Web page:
Google (GOOG) disclosed Wednesday that hundreds of Gmail accounts, including those of senior U.S. officials and Chinese political activists, were targeted in a concerted hacking campaign originating from Jinan, China.
Unlike a series of cyber attacks from China last year, Google said the goal this time was not its own central systems, but the individual accounts of users of its e-mail service. The attacks, which Google said also targeted government officials in South Korea and other Asian nations, military personnel and journalists, were likely the result of “phishing” attempts, in which the attacker dupes users into sharing passwords.
There were no indications Wednesday that the latest round of attacks would prompt any change in Google’s operations in China. Nor was there evidence of Chinese government involvement, although some analysts speculated Chinese officials could be indirectly involved.
“We have more than 500 employees and hundreds of partners in China and we plan to continue to work there,” Google said in a written statement provided to this newspaper.
Google said the latest attacks, which gained access to an undisclosed number of accounts before they were detected, intended to spy on the private e-mail conversations of U.S. and foreign government officials, political dissidents,
journalists and others. The phishing campaign is being investigated by the FBI and other federal agencies.
“We are working with Google and other U.S. government agencies to review this matter further to identify the origin of this campaign and to see what information may have been compromised,” the FBI said in a written statement released Wednesday. Neither Google nor a FBI spokeswoman would comment on which senior U.S. officials were targeted.
This particuliar attack used a method called “spear phishing” in which the attacker uses small bits of real information to trick someone into sharing access to their email account. In this case, government officials received a message in their personal Gmail account that appeared to come from the address of a close associate or collaborating government agency, according to an analysis cited by Google as one way it discovered the latest Chinese attacks.
The messages were crafted to appear like they had an attachment with links such as “View Download” and a name of the supposed attachment. However, the bogus link led to a fake Gmail login page, which the cyber-criminals used to obtain passwords.
Google “did their own extensive investigation,” said Mila Parkour, who wrote the malicous software analysis cited by Google. “The attack started probably a year before if not longer.”
Google said in a posting to its official blog Wednesday afternoon that it had detected and disrupted “this campaign to take users’ passwords and monitor their emails,” and had already “notified victims and secured their accounts,” as well as alerting authorities.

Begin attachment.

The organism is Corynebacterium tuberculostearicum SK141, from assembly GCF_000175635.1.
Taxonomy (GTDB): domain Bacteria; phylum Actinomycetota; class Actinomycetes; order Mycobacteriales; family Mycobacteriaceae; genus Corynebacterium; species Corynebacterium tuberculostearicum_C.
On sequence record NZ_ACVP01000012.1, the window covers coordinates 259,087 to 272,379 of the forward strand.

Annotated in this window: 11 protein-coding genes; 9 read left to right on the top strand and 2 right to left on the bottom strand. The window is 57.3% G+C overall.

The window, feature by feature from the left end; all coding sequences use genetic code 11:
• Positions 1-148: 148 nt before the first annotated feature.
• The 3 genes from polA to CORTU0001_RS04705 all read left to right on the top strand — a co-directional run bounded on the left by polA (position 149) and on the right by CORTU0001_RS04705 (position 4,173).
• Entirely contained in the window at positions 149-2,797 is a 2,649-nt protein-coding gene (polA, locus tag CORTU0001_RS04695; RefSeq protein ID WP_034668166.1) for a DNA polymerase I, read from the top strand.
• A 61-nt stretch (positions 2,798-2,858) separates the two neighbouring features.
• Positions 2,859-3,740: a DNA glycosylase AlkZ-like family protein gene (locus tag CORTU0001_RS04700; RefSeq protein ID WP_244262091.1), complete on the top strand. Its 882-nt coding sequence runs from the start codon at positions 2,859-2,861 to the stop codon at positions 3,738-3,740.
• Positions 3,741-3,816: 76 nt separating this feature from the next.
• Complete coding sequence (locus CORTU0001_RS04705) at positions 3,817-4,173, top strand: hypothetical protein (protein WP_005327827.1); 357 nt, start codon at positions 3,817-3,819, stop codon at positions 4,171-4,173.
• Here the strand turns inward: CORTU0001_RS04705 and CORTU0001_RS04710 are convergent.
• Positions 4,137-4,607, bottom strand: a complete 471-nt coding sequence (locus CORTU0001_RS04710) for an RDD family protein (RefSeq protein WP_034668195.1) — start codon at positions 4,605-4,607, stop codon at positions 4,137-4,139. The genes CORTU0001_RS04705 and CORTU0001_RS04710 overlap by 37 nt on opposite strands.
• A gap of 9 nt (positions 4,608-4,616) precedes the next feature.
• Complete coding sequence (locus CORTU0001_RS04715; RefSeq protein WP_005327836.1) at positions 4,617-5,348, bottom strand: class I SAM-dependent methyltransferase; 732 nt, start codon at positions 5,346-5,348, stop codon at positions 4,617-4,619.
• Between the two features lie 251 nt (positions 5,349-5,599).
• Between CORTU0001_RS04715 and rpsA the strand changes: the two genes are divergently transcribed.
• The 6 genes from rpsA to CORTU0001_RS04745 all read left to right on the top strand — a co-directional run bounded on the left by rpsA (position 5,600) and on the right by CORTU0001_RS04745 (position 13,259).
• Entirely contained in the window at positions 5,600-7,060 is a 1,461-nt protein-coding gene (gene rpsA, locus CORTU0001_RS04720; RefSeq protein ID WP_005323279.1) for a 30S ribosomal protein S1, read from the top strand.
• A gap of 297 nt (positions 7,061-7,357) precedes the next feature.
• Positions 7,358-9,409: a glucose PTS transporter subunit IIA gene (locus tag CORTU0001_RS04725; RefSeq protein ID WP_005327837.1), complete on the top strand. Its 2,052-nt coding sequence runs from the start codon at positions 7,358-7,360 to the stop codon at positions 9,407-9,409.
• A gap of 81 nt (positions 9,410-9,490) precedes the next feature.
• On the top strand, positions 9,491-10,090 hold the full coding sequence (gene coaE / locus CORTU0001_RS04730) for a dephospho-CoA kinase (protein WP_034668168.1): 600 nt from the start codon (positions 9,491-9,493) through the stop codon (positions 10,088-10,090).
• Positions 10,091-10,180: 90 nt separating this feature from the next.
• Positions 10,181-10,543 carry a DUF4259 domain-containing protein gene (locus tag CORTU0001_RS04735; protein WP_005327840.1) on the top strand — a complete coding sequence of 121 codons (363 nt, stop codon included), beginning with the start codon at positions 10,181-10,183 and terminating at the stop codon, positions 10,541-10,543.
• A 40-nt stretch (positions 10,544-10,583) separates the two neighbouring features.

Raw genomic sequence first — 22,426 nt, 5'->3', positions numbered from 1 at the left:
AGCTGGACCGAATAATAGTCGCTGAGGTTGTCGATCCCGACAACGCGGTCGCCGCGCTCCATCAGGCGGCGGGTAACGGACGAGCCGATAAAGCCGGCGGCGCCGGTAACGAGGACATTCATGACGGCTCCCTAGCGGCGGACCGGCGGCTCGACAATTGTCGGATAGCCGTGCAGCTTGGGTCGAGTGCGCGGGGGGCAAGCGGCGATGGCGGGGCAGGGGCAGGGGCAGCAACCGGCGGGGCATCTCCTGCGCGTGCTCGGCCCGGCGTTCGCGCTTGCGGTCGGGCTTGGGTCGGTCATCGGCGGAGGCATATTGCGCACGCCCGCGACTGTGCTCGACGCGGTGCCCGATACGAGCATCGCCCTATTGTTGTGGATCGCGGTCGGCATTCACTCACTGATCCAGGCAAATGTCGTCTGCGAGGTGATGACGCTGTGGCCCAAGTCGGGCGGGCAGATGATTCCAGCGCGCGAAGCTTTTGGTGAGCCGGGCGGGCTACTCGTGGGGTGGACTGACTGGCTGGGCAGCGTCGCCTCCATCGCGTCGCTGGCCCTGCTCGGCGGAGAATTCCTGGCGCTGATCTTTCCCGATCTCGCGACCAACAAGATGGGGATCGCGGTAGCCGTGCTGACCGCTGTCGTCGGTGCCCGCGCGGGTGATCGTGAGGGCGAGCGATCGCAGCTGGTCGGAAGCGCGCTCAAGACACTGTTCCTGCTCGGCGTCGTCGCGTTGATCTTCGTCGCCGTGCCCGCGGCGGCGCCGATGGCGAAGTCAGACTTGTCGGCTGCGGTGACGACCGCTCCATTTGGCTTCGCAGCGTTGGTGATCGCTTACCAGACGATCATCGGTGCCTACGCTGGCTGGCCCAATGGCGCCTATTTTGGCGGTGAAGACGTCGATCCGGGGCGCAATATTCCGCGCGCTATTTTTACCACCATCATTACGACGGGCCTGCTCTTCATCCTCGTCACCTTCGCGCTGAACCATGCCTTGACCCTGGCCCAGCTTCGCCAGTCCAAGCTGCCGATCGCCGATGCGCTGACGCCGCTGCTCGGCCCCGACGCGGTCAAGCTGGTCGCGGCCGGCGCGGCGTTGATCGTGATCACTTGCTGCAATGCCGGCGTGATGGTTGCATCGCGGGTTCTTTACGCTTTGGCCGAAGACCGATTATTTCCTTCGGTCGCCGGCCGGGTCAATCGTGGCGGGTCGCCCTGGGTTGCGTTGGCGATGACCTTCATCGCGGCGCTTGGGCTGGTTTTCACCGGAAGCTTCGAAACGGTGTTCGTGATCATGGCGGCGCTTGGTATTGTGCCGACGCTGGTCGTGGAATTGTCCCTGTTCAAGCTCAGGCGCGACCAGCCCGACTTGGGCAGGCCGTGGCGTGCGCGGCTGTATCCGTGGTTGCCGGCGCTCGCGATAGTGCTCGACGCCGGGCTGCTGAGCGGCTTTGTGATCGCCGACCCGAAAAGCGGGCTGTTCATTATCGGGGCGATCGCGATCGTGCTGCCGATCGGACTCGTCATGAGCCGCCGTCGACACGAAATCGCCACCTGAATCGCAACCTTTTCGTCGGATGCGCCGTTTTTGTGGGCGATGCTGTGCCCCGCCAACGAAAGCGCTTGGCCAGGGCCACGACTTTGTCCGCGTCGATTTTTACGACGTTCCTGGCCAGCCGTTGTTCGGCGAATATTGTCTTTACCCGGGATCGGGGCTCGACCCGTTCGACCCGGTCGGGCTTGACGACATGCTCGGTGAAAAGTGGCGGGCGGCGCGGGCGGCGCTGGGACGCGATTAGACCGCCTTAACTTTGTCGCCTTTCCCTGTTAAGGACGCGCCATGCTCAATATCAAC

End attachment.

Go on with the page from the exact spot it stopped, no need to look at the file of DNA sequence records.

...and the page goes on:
“The goal of this effort seems to have been to monitor the contents of these users’ emails, with the perpetrators apparently using stolen passwords” to gain access to Gmail accounts, the company said in its post. Google said it was not accusing the Chinese government: “We can’t say for sure who is responsible,” a Google spokesman said.
Last year’s cyber attacks broke into Google’s computer security infrastructure and resulted in the theft of the company’s intellectual property, allowing the attackers to gain access to the Gmail accounts of Chinese activists in the U.S. and other countries. According to an investigation by the New York Times, the attacks originated in several schools in Jinan province. That intrusion helped precipitate Google’s decision that it would no longer comply with the Chinese government’s rules that it censor politically sensitive results from its Internet search results. It moved its search service to Hong Kong.
Chinese government officials have vehemently denied involvement in earlier attacks.
Security experts who specialize in protection against cyberattacks that orginate in other countries said that even though the latest attacks targeted political activists, it may be impossible to ever prove whether the Chinese government played any role in the latest attacks.
In some cases, said Larry Ponemon of the Ponemon Institute, a Michigan-based computer security consulting company, the governments of China and other nations may shelter cybercriminals in exchange for the information they steal from U.S. networks or individual accounts. While many phishing campaigns target large groups in hopes of finding a few victims, these attacks targeted specific high-value targets.
“It could be a dark alliance where the syndicate is allowed to operate, reminiscent of the (historical) privateers that became pirates,” Ponemon said. “China is pretty bold. They are actually educating people to be really good hackers, to be really good cyber-criminals.”
Typically, Ponemon said, people may be slightly less guarded about their personal email accounts.
“They are going after people of consequence whose information might be valuable. That’s the scary part. ”
Parkour also believes it likely the Chinese government was involved.
The same people “are after sensitive corporate, military and government data,” she said in an email message. “They might be foreign government sponsored directly, on payroll, or indirectly, selling what they find to willing buyers.”
Google on Wednesday urged its users to take safety precautions such as using its two-step verification feature for Gmail, and to use a password that they would not use for any other account but Gmail.
Google “will never ask you to email your password or enter it into a form that appears within an email message,” the company said.